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Pre-saving albums on Spotify gives record labels alarming amounts of data and control
 
 
Pre-saving albums on Spotify can give music labels access to personal user data like emails addresses and playlists, according to a Billboard report. It also gives labels permission to manage who users follow, add or remove songs from their libraries, and stream Spotify on users’ other devices.

Spotify users can pre-save upcoming releases to have the album added to their libraries as soon as it’s available. Users have to click and approve permissions to give labels access to do this, but labels are given way more access than the one permission they require, which is to "add and remove items in Your Library.”


Micah Singleton
@MicahSingleton
 · Jun 28, 2019
Replying to @MicahSingleton
If you’ve pre-saved a project, major labels have access to your email address, control over your private playlists, can track what you listen to, control who you follow, and in some cases can even change your profile image and control playback on your Spotify account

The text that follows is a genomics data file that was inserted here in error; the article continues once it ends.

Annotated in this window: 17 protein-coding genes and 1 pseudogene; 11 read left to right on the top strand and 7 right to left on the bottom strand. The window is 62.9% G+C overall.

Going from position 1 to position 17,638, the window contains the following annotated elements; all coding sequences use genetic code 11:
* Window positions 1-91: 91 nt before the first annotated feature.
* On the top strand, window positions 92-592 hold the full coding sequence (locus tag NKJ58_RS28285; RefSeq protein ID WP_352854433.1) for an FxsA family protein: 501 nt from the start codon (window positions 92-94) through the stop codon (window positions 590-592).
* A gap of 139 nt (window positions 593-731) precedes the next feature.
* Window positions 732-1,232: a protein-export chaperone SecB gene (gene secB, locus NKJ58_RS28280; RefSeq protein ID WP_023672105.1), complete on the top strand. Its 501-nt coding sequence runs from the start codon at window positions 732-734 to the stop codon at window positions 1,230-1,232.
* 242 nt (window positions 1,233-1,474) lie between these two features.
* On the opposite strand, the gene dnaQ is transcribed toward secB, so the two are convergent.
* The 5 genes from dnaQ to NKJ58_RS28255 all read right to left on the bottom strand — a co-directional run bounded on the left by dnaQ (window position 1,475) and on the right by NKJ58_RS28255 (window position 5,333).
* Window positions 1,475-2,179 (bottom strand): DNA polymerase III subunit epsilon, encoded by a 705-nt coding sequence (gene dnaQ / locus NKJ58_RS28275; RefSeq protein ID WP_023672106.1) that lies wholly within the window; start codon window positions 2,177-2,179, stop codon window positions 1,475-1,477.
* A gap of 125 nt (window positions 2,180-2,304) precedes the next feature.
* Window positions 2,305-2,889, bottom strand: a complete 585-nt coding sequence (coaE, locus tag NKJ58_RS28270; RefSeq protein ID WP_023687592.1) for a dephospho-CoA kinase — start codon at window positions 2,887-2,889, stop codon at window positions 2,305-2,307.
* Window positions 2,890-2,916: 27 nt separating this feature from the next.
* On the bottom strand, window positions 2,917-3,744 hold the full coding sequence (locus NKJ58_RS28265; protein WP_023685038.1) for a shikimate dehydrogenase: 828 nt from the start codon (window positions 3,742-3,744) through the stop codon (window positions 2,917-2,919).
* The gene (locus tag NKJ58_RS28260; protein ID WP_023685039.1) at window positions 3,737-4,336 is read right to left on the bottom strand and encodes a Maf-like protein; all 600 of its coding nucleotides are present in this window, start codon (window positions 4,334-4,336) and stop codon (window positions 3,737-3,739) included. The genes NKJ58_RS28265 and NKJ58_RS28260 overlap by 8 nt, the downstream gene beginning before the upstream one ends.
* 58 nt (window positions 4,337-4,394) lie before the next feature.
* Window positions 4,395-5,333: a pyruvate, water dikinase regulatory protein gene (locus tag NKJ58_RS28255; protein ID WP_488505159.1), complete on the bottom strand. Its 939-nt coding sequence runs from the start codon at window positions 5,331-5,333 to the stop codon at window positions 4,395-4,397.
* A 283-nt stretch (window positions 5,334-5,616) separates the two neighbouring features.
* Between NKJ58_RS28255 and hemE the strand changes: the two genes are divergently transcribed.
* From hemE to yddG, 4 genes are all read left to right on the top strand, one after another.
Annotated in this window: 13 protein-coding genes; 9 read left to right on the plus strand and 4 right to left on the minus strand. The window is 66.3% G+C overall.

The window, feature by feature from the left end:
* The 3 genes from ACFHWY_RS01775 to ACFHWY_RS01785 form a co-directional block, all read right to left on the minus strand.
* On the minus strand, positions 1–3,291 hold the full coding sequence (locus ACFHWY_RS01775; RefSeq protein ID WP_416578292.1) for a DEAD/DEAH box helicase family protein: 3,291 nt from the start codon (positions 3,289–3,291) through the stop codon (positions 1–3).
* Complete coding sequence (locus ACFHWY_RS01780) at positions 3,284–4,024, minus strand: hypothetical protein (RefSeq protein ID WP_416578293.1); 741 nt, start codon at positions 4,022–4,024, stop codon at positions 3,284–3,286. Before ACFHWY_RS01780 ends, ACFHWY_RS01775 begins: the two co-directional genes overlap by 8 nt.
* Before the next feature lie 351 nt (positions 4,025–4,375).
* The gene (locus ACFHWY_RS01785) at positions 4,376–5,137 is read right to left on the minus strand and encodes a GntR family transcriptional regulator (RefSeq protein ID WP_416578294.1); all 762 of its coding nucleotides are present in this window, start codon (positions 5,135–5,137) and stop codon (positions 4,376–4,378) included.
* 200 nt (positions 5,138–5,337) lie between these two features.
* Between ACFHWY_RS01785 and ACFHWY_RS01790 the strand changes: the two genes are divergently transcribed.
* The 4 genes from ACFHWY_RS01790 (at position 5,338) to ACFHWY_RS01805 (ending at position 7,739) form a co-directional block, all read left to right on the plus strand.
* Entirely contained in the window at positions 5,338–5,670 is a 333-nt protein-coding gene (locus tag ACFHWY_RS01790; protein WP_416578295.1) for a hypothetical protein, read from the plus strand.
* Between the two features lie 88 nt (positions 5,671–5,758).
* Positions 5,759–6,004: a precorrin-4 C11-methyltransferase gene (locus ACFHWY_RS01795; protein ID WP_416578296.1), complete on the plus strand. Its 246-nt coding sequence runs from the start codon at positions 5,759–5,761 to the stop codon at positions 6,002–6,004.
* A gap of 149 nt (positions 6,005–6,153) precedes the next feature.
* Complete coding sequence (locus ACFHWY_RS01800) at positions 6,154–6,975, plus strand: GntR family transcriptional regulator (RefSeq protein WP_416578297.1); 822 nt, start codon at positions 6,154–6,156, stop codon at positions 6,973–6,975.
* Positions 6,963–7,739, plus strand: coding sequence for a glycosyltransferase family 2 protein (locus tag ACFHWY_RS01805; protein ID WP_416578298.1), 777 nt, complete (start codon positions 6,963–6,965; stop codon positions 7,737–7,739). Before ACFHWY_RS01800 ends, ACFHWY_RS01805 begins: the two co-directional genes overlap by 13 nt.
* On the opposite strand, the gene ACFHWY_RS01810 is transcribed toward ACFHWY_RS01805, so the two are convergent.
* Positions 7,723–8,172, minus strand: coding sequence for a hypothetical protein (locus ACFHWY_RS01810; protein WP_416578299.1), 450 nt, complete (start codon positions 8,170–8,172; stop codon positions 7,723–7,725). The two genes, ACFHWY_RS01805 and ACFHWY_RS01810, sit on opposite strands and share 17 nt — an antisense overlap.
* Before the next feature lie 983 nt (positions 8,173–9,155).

Micah Singleton
@MicahSingleton
Since 2017, labels — the worst offender being Sony Music — have asked for an excessive amount of permissions, when it only requires a single permission to pre-save an album. Why haven’t you noticed? Spotify hides the actual permissions requested behind a drop down menu

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For example, users who tried to pre-save the Chris Brown song, "No Guidance,” were asked by Sony Music to give the label access to "upload images to personalize your profile or playlist cover” and "manage who you follow on Spotify.” Users may not have known what they were agreeing to, as the permissions were hidden underneath numerous submenus.

Sony Music was found to ask for the most permissions, with 16 more than necessary. Universal Music Group usually asked for around 10 additional permissions, including asking for the user’s birthdate. Warner Music Group also asked for around 10 additional permissions, too, such as in its campaign for Noel Gallagher’s Black Star Dancing EP, when it asked for full control over private playlists.

While Spotify and the labels aren’t technically breaking any laws, it’s another sign that users should be more cautious of the fine print when they’re granting third parties access to their data.